tips for teams

stock-photo-teamwork-and-strategy-concept-tip #1: Be patient and caring with your team.

Remember to be patient and caring with each other as you work through your problems together. Teams are like families. Patience with family is love.

Be supportive. Reduce status differentials that make some members seem  more important than others- i.e, eliminate inappropriate titles, special treatment or ranks. Treat everyone fairly.

Measure your accomplishments in a series of small improvements. More often than not, it is simple perseverance that determines the difference between winners and losers. No one ever said teams are easy. They are better than the alternatives.

tip #2: Assume the best about people

More than anything else, the move to team-based organization  requires a paradigm shift in the way we think about work and the way we think about each other, that has to change, not organization charts and job descriptions. Assumptions will always get in the way of teamwork. They cause people to want to defend their point of view. Assumptions make it hard to sit down and work things out together.

Good problem solving has got to start on a foundation of mutual trust and common desire to improve. Work to improve information, systems and skills. Focus on creating good real- time information systems, without them teams cannot make good decisions.

tip #3: Fix the problem, don’t fix the blame.

Experience shows blaming does not solve problems; it just causes them to go under. when people believe that discussing problems will cause them embarrassment or affect their career negatively, they will not discuss the problem. The road to continuous improvement requires  “open and honest communication”.  The key  is to avoid blaming and focus on solving issues at hand.

tip #4: Focus on behaviours, not attitudes.

You cannot change other people’s personalities and attitudes.But if you work together you can help each other demonstrate effective behaviours

tip #5: Establish regular effective team meetings.

Most of a team murky issues would come from in-communication.  To  avoid this, establish a regular time and place for team meetings. Use these times to pass on information, clarify roles, update each other on assignments, check goal progress and take some time to chat with each other.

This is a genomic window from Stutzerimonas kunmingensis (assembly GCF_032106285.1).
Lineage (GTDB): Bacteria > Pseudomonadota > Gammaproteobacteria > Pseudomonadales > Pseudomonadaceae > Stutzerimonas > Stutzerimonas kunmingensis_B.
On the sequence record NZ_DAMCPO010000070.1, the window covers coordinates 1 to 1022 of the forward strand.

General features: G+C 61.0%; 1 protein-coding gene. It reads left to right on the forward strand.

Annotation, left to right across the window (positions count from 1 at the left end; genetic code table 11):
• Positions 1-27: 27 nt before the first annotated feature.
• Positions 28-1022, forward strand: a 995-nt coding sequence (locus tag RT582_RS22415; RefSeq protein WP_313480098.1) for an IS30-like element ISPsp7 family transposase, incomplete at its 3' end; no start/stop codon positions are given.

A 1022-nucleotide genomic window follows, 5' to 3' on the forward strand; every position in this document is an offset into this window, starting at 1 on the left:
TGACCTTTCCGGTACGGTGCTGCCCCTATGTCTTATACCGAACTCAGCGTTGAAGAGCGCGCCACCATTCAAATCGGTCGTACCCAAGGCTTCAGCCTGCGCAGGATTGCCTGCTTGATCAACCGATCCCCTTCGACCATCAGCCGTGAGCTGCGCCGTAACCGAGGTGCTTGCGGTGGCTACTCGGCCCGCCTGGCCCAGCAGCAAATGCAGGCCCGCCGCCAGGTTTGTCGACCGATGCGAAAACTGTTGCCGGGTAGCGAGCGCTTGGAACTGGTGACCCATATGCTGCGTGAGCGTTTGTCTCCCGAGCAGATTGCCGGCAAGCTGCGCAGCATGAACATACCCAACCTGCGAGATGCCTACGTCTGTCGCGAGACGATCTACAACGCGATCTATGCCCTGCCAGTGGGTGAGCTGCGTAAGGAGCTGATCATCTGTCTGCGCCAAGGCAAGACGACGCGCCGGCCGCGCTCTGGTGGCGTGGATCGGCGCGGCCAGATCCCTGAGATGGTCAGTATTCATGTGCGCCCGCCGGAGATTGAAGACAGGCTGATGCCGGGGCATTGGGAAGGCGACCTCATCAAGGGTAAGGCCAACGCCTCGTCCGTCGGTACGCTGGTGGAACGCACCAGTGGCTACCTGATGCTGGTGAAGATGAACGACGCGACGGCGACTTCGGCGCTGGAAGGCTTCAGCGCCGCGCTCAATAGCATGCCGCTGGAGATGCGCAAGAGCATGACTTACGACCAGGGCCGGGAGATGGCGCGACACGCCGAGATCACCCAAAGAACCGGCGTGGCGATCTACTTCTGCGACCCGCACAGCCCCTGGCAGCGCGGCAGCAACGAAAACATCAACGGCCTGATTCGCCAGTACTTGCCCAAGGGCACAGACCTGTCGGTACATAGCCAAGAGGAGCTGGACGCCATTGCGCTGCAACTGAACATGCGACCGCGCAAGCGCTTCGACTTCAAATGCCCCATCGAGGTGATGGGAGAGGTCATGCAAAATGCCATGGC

Create a team climate  that fosters frequent, open and honest discussion where people can share their feelings and learning without fear.

tip #6: Focus on the race, not the obstacles.

Although you must solve problems, avoid being caught in an endless downward spiral of problem solving. Too much focus on problems can be discouraging, depressing and distracting. Teams keep their motivation high by by maintaining their focus on end goals, not by draining their enthusiasm in endless series of difficulties.

tip #7: involve the right  people in problem solving.

People are most committed to implement ideas that that they personally participate in developing.

tip #8: Know your roles, purpose and boundaries.

Many problems result from a lack of clarity about how much you are supposed to do and how much help you will get to do it. Strive to understand your task as team and as team member or team leader. Understand your new roles and responsibilities.

Understanding these things will help you get focused on results and customers, not on activities and busywork. Get agreements from the appropriate people about your mandate. Vocalize agreements to ensure mutual understanding.

tip #9: Focus on results

Remember to stay focused on results. Do not get off track. Avoid to be swept in the day to day tyranny of the urgent. It can be easy to get carried away with lots of activities, or bound up in lots of programmes, red tape or bureaucracy that actually do not produce results.

Keep thinking about your goals. Talk about customers. Measure key result areas. Get good results in quality, cost, responsiveness, timeliness, or whatever your team and team leader agree are the  priorities.

tip #10:  Remember that the team is not an end in itself.

Teams are a means to accomplishing something, not an end in itself. Instead of measuring how many teams you have, measure results. Instead of asking how to make things more comfortable for your team, ask how to deliver better services. If your team becomes too inwardly focused, it will not survive.

 

 

 

 

 

 

 

 

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